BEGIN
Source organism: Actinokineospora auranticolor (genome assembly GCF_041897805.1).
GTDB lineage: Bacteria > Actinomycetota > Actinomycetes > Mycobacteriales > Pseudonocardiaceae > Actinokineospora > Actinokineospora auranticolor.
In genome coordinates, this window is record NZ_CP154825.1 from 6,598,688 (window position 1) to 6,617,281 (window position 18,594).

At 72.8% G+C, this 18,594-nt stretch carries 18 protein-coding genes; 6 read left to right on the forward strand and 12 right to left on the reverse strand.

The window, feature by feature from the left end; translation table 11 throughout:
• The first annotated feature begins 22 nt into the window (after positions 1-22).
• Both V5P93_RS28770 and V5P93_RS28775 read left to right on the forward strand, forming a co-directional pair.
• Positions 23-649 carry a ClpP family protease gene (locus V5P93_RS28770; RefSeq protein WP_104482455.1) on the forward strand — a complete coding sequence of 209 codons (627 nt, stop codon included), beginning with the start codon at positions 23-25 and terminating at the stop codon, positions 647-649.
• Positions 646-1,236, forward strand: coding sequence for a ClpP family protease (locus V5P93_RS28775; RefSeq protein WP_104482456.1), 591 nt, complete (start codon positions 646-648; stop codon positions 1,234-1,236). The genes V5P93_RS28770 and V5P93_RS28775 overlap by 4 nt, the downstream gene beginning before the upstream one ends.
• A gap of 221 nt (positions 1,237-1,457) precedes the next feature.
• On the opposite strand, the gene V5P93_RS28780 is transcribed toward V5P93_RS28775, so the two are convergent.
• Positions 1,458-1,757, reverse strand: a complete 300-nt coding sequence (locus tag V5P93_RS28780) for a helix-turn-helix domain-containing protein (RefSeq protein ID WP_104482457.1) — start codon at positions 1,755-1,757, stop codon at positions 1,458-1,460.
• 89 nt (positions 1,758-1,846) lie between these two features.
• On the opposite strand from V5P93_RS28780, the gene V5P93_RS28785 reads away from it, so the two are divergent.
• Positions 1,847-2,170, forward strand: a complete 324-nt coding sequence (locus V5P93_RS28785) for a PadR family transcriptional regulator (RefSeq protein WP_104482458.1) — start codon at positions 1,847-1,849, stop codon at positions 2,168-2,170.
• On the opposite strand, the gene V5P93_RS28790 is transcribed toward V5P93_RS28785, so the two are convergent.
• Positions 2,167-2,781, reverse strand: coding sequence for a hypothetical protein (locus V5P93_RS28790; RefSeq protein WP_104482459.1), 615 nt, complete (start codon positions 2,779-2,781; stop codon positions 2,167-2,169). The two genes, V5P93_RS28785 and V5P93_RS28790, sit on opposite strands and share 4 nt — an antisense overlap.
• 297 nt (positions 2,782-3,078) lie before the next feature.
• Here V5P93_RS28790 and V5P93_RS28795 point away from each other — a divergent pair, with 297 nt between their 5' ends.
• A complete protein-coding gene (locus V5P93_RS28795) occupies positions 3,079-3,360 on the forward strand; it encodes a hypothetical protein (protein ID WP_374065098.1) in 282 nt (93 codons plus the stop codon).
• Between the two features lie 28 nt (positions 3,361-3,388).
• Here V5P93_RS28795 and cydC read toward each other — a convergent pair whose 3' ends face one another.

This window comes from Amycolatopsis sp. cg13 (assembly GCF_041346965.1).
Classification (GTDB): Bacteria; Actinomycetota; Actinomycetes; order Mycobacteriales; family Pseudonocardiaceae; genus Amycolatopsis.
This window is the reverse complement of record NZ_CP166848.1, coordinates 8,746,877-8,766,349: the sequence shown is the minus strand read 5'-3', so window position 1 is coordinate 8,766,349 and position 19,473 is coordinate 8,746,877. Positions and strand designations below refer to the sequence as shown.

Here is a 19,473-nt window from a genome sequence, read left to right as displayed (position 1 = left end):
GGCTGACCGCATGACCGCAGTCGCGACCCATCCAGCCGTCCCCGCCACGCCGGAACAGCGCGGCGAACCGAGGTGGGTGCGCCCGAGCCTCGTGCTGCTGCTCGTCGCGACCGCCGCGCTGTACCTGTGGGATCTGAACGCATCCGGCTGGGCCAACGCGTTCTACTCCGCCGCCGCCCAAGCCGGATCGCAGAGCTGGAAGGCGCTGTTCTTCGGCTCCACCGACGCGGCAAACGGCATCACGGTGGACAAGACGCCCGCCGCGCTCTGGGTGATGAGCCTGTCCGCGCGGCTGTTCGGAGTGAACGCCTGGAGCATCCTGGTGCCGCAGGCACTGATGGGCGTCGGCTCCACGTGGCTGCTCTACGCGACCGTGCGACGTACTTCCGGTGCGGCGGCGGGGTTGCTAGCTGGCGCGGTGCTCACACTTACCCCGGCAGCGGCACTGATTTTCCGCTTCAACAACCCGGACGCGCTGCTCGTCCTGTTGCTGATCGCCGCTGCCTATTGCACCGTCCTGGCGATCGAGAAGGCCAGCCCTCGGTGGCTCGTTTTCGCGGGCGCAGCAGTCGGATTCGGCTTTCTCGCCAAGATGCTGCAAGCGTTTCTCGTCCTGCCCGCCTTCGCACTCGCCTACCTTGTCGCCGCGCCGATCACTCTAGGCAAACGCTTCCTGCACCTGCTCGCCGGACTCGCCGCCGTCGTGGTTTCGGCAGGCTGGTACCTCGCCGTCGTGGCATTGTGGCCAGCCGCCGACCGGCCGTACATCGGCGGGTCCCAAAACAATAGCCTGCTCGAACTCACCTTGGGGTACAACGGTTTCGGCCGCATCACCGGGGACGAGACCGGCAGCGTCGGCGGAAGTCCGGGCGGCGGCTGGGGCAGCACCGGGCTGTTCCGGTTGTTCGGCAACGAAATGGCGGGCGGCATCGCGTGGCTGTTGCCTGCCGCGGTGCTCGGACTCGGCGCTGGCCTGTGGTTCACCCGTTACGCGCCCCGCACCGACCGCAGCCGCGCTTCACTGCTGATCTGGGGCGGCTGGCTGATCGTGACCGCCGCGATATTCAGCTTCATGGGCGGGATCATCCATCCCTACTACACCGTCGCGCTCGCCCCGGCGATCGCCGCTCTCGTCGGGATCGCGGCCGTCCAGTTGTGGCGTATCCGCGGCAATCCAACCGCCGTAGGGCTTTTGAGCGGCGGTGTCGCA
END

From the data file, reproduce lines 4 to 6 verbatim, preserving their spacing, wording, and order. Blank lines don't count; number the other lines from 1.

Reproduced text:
At 72.8% G+C, this 18,594-nt stretch carries 18 protein-coding genes; 6 read left to right on the forward strand and 12 right to left on the reverse strand.

The window, feature by feature from the left end; translation table 11 throughout:
• The first annotated feature begins 22 nt into the window (after positions 1-22).